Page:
This procedure modifies Wienfs argument by employing a uniformly shrinking spherical enclosure (cf. Brit. Assoc. Report, tooo). If the enclosure is not spherical, the angles of incidence at successive reflexions of the same ray will differ by finite amounts; we must then estimate the average effect of the shrinkage. In the form of enclosure here employed all rays are affected alike, and no averaging is required; while by the principle of Stewart and Kirchhoff what is established for any one form is of general validity.

4. Pressure of N afural Radiation.-The question reserved above has now to be settled. At first sight it might have appeared that the reflexion is simply total; but, as has been seen in § 2, the advancing perfect reflector does work against the pressure of the radiation, and this work must be changed into radiant energy and thus go to increase the intensity of the reflected ray. Considering electric radiation incident at angle L, the tangential electric force is annulled at the reflector; hence the amplitude of the electric vibration is conserved on reflexion, though its phase is reversed. As already seen, the wave-length is shortened approximately by the fraction 2U cos L/c in each reflexion; thus, just as in § 2, the energy transmitted per unit time per unit area is increased in the same ratio; andrallowing for the factor cos L of foreshortening, there is therefore a radiant pressure equal to 'the total density of radiant energy in front of the reflector multiplied by COS2L. This argument, being independent of the wave-length, applies to each constituent of the radiation in this direction separately; thus their energies are all increased in the same ratio by the reflexion, as was to be proved. When we are dealing with the natural radiation in an enclosure, which is distributed equally in all directions, this factor .COSZL must be averaged; and we thus attain Boltzmann's result that the radiant pressure is then one-third of the density of radiant energy in front of the reflector, this statement holding good as regards each constituent of the natural radiation taken separately.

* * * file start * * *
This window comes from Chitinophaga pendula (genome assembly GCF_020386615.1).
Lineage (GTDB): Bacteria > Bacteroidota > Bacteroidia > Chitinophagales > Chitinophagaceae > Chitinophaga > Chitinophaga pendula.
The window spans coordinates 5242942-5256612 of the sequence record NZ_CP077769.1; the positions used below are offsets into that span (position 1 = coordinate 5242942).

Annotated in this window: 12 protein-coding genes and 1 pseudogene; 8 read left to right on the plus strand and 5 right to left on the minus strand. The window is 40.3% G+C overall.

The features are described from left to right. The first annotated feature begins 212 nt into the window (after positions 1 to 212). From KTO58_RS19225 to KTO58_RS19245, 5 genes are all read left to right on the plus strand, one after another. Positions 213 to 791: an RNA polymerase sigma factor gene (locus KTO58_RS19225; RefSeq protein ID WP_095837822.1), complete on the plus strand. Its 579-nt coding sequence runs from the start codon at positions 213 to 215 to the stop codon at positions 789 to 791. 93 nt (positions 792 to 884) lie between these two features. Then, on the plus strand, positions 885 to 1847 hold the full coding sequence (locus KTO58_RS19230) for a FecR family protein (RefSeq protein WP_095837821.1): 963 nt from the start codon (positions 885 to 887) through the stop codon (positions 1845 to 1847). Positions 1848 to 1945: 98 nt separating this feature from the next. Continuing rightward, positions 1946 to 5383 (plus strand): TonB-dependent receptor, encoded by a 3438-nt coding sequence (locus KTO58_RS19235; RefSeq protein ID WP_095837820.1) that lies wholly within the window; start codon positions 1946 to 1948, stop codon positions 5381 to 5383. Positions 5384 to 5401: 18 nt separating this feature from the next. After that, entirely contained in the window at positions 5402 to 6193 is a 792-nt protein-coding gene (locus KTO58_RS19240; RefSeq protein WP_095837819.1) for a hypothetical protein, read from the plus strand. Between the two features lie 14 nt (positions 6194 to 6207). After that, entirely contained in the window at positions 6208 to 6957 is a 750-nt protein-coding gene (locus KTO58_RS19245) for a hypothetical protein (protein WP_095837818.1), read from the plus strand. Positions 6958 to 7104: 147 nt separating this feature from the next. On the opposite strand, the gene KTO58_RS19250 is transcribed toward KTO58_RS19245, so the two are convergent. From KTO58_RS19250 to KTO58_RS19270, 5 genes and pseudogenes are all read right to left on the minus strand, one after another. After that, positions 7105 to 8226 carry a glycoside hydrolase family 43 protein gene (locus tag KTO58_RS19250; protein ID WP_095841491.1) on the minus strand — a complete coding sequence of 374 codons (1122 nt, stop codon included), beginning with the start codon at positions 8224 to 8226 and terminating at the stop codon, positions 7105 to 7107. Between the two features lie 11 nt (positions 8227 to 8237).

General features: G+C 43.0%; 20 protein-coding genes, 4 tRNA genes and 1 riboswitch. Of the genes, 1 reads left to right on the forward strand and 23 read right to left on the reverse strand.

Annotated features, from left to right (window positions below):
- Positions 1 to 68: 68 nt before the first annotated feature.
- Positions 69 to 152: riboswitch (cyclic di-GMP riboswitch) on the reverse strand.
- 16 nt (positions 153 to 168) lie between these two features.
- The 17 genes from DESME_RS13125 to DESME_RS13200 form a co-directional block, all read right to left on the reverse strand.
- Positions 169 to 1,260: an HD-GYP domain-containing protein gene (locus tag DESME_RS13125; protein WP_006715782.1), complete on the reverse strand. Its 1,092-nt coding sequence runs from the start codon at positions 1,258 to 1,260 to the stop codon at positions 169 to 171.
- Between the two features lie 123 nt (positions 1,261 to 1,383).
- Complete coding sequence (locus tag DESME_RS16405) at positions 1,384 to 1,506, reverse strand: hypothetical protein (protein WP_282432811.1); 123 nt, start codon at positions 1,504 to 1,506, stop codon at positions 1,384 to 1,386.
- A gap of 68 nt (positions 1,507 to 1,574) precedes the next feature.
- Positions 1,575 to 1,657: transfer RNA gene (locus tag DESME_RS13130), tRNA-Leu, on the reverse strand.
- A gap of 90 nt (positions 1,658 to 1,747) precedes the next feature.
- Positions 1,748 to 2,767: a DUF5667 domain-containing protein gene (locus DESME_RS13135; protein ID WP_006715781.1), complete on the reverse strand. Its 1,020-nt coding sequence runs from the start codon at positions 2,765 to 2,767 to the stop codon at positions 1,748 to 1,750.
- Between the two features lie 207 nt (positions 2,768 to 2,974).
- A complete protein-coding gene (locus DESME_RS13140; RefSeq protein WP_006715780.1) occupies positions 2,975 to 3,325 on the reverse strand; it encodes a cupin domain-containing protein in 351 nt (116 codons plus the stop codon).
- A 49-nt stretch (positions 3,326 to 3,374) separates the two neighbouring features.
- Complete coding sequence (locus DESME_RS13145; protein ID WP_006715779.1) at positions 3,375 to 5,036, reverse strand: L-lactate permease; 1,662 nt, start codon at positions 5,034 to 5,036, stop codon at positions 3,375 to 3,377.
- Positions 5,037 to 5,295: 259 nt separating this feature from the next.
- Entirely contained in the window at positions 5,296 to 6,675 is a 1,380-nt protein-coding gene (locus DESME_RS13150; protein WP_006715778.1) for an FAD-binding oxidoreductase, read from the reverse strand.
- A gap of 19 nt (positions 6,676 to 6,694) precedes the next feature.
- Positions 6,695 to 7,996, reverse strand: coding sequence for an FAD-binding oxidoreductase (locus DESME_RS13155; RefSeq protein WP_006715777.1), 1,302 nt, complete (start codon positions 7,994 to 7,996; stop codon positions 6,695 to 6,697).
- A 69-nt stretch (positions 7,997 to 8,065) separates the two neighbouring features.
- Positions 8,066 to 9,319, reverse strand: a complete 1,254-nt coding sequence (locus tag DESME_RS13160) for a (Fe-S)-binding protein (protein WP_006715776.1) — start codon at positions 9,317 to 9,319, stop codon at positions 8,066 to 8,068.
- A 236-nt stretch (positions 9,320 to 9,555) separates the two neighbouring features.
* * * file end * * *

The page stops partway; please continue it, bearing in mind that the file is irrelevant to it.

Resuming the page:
5. Adiabaf-ic Relations.-Consider the enclosure filled with radiation of energy-density E at volume V, of any given constitution but devoid of special direction, and let it be shrunk to volume V - 5V against its own pressure; if the density thereby become E 1- 61-E, the conservation of the energy requires EV-I-§ E5V=(E-5E)(V-6V),

so, that § E<§ V+V5E=o, or E varies as V'ii.

Again-but now with a restriction to radiation with its energy